Parties Summoned By CCI DG Have Right To Be Accompanied By Advocates But Can’t Consult Them While DG Collects Evidence: Delhi HC [Read Judgment]

Parties Summoned By CCI DG Have Right To Be Accompanied By Advocates But Can’t Consult Them While DG Collects Evidence: Delhi HC [Read Judgment]

The DG shall ensure that the counsel does not sit in front of the witness; but is some distance away and the witness should be not able to confer, or consult her or him, the bench said.

Though upholding the right of parties summoned by the Director-General (DG) for investigation under the Competition Act to be accompanied by advocates, the Delhi High Court has directed the DG to ensure that ‘the counsel does not sit in front of the witness; but is some distance away and the witness should be not able to confer, or consult her or him’.

The Competition Commission Of India (CCI) had approached the division bench of Delhi High Court against the single bench order that allowed officials of a company summoned by the CCI to be accompanied by advocates.

Senior Advocate Prashanto Sen, appearing for the commission, argued that the Competition Act impliedly prohibits advocates from appearing before the DG in as much as Section 35 of the Act as well as the Competition Commission of India (General) Regulations, 2009 specifically provide for representation by a legal representative before the commission; however, no such stipulation was made for representation before the DG during investigations.

On the other hand, Senior Advocate Sandeep Sethi, who appeared for the company, cited relevant provisions of antitrust laws in the US, UK and the EU, and contended that even in those jurisdictions, a person who is called for giving evidence in an ongoing investigation by the relevant antitrust authorities has the right to be accompanied by counsel.

‘Implied prohibition’ cannot restrict the right of litigant to engage services of an advocate

The Bench of Justice S Ravindra Bhat and Justice Sanjeev Sachdeva was not convinced with this ‘implied prohibition’ argument and observed that since the right of practice of an advocate and the right of a litigant to engage the services of an advocate was firmly entrenched in the Advocates Act and through the Constitution, restrictions on such a right must be clearly spelt out in the legislation. In the absence of such express stipulation, this Court cannot impliedly read in such a restriction in the statute, the bench said.

The court also agreed with the single bench view that since the DG’s powers are so far-reaching and the consequences of an investigation by the DG are so drastic, it would be necessary that the right of a party/person to be accompanied by an advocate during the investigations by the DG, when the latter is collecting or recording evidence, not be taken away.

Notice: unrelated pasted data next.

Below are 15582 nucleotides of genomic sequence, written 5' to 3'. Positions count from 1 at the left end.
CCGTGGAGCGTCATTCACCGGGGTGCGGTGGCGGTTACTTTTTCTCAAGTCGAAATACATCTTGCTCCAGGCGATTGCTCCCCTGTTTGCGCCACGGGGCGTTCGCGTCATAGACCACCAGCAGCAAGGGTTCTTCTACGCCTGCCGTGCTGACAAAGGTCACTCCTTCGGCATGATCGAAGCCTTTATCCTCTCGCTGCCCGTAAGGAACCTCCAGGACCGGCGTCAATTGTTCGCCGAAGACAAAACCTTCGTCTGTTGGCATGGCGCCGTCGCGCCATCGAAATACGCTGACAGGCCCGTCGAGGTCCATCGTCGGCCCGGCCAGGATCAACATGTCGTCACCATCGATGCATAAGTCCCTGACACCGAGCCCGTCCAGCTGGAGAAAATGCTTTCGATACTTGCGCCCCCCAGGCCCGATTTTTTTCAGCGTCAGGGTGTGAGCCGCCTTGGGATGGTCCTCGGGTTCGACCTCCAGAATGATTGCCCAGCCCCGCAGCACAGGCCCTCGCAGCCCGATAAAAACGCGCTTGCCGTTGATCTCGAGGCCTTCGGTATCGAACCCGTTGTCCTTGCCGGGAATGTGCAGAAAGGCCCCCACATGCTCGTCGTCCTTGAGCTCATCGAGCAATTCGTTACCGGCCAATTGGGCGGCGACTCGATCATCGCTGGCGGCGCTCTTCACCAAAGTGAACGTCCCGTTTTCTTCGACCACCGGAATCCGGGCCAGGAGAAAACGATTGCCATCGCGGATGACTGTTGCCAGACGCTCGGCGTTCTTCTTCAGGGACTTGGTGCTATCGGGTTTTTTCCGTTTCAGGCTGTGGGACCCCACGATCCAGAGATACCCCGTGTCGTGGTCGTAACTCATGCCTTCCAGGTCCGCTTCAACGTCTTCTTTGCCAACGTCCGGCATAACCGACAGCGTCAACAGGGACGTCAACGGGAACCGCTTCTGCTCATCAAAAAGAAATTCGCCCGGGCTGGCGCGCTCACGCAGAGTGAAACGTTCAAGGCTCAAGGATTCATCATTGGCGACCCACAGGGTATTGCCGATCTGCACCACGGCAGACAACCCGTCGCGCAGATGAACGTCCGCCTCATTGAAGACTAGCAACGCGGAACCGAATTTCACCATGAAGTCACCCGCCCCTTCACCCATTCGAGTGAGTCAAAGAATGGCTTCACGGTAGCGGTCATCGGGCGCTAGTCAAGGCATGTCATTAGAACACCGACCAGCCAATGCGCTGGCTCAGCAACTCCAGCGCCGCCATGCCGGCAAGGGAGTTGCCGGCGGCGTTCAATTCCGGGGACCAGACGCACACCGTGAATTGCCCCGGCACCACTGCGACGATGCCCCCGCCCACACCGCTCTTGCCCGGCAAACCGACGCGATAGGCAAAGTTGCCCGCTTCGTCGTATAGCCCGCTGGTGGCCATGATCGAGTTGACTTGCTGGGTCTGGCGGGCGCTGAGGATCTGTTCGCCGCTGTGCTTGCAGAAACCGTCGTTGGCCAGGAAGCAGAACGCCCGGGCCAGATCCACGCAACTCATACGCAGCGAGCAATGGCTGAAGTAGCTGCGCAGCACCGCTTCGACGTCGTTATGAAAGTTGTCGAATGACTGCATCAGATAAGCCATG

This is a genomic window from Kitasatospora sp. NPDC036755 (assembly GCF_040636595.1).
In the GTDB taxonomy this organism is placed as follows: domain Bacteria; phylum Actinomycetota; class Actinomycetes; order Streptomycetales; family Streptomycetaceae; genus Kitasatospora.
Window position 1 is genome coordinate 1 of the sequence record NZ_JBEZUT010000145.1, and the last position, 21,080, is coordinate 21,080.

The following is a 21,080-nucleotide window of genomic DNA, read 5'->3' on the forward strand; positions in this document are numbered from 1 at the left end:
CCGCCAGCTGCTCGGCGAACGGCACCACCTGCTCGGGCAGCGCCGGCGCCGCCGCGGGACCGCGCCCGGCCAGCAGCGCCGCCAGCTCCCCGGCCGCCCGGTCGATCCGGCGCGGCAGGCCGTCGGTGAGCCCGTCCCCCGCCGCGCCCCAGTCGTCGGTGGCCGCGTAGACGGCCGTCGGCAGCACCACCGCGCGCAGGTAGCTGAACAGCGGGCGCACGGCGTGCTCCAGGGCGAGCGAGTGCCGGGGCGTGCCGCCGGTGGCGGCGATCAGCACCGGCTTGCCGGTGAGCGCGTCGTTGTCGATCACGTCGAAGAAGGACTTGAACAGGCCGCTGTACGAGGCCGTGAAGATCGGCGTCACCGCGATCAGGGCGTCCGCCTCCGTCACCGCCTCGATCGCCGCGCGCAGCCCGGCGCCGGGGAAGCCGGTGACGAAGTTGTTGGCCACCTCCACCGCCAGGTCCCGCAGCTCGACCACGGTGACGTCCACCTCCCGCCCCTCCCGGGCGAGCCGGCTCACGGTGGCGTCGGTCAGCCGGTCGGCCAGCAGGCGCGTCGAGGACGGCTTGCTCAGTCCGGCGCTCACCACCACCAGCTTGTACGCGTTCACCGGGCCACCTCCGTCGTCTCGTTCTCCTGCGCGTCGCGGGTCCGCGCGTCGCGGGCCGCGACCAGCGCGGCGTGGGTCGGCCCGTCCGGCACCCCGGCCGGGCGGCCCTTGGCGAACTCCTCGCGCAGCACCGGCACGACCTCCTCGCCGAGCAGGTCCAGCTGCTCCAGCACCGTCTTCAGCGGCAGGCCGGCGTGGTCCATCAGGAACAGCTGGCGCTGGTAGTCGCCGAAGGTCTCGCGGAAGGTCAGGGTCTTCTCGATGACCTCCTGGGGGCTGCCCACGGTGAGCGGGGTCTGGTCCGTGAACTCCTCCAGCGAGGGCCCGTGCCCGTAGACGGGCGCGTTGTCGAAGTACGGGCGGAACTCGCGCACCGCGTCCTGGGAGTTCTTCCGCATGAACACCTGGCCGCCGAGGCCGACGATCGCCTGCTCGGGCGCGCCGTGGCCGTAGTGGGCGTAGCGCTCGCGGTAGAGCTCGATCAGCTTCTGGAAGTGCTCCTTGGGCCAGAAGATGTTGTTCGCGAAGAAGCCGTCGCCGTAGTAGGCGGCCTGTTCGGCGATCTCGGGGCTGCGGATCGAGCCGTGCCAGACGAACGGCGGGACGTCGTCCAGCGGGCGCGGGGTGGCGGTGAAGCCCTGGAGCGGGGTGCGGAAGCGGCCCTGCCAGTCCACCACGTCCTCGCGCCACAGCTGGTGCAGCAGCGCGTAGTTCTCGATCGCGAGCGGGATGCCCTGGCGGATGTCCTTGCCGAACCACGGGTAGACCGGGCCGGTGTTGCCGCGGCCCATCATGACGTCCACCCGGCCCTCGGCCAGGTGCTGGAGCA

US, EU antitrust laws allow advocates to accompany parties

The bench further observed: “Since competition law in our country is in a nascent stage, the Commission, COMPAT and the Supreme Court have often relied on foreign jurisprudence and the position of EU antitrust laws and US in order to interpret the provisions of the Competition Act. Adopting a similar approach, it can be seen that both the US and the EU (or EC) allow parties to be represented by legal counsels at the investigation stage as well.”

Witness should be not able to confer or consult advocate

However, the court noted the concern of CCI that during the course of investigation and recording of evidence of a witness, the active participation of a counsel may not be conducive to the larger public interest in promoting competition, because of the likelihood of a counsel cautioning (either orally, or through non verbal communication) a witness from making or refraining from making a statement.

Diluting the single bench order to address these concerns, the bench said the commission or the DG, as the case may be, may prescribe, in the order, during the course of proceeding, when a request for representation by counsel is made, an appropriate procedure to be followed during such investigation, where the counsel may be allowed to accompany the party but not continuously confer with him when the DG is taking his or her testimony or asking questions.

“Therefore, while the party is allowed his right to be accompanied by an advocate, the DG’s investigations are not unnecessarily hindered. The Commission having regard to the appropriate best practices across jurisdictions in antitrust matters may formulate such procedures and incorporate them in regulations; till then, it is open to the DG to make appropriate procedural orders. This court feels additionally that this precautionary note is essential because often there can be situations where the prominent presence of a counsel might hinder questioning of the witness by the investigating officers or the Director-General. Apart from non-verbal communication, the counsel might restrict the element of surprise that is essential when collecting such evidence. Therefore, the DG shall ensure that the counsel does not sit in front of the witness; but is some distance away and the witness should be not able to confer, or consult her or him,” the bench added.

Read the Judgment Here